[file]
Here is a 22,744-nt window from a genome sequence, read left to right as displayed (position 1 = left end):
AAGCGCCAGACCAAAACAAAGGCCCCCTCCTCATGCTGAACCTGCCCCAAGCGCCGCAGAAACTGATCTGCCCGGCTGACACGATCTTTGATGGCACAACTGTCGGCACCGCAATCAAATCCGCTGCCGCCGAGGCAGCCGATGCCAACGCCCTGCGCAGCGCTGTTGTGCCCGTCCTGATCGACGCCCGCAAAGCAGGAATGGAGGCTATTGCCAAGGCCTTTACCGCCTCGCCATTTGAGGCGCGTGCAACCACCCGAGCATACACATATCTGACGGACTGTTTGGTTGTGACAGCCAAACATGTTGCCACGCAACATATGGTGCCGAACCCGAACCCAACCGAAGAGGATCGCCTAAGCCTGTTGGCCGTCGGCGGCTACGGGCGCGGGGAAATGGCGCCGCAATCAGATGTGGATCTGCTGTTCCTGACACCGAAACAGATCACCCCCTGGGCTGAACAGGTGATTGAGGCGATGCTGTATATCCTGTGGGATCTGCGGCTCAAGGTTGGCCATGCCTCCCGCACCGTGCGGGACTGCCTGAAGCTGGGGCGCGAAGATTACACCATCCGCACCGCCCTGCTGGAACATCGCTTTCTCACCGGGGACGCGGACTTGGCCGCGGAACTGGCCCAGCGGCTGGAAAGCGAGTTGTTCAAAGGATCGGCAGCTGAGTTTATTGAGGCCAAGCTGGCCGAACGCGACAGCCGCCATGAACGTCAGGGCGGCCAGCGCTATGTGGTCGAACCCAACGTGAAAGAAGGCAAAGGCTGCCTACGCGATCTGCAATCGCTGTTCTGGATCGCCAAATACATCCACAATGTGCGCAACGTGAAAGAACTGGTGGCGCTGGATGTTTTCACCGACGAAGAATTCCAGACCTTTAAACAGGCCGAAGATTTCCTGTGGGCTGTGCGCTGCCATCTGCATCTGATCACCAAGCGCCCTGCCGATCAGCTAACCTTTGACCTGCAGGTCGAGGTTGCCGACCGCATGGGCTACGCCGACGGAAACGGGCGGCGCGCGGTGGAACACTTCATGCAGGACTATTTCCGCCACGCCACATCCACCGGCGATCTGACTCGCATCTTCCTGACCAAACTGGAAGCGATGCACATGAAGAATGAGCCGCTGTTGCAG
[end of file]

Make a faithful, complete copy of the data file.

Here is a 22,744-nt window from a genome sequence, read left to right as displayed (position 1 = left end):
AAGCGCCAGACCAAAACAAAGGCCCCCTCCTCATGCTGAACCTGCCCCAAGCGCCGCAGAAACTGATCTGCCCGGCTGACACGATCTTTGATGGCACAACTGTCGGCACCGCAATCAAATCCGCTGCCGCCGAGGCAGCCGATGCCAACGCCCTGCGCAGCGCTGTTGTGCCCGTCCTGATCGACGCCCGCAAAGCAGGAATGGAGGCTATTGCCAAGGCCTTTACCGCCTCGCCATTTGAGGCGCGTGCAACCACCCGAGCATACACATATCTGACGGACTGTTTGGTTGTGACAGCCAAACATGTTGCCACGCAACATATGGTGCCGAACCCGAACCCAACCGAAGAGGATCGCCTAAGCCTGTTGGCCGTCGGCGGCTACGGGCGCGGGGAAATGGCGCCGCAATCAGATGTGGATCTGCTGTTCCTGACACCGAAACAGATCACCCCCTGGGCTGAACAGGTGATTGAGGCGATGCTGTATATCCTGTGGGATCTGCGGCTCAAGGTTGGCCATGCCTCCCGCACCGTGCGGGACTGCCTGAAGCTGGGGCGCGAAGATTACACCATCCGCACCGCCCTGCTGGAACATCGCTTTCTCACCGGGGACGCGGACTTGGCCGCGGAACTGGCCCAGCGGCTGGAAAGCGAGTTGTTCAAAGGATCGGCAGCTGAGTTTATTGAGGCCAAGCTGGCCGAACGCGACAGCCGCCATGAACGTCAGGGCGGCCAGCGCTATGTGGTCGAACCCAACGTGAAAGAAGGCAAAGGCTGCCTACGCGATCTGCAATCGCTGTTCTGGATCGCCAAATACATCCACAATGTGCGCAACGTGAAAGAACTGGTGGCGCTGGATGTTTTCACCGACGAAGAATTCCAGACCTTTAAACAGGCCGAAGATTTCCTGTGGGCTGTGCGCTGCCATCTGCATCTGATCACCAAGCGCCCTGCCGATCAGCTAACCTTTGACCTGCAGGTCGAGGTTGCCGACCGCATGGGCTACGCCGACGGAAACGGGCGGCGCGCGGTGGAACACTTCATGCAGGACTATTTCCGCCACGCCACATCCACCGGCGATCTGACTCGCATCTTCCTGACCAAACTGGAAGCGATGCACATGAAGAATGAGCCGCTGTTGCAG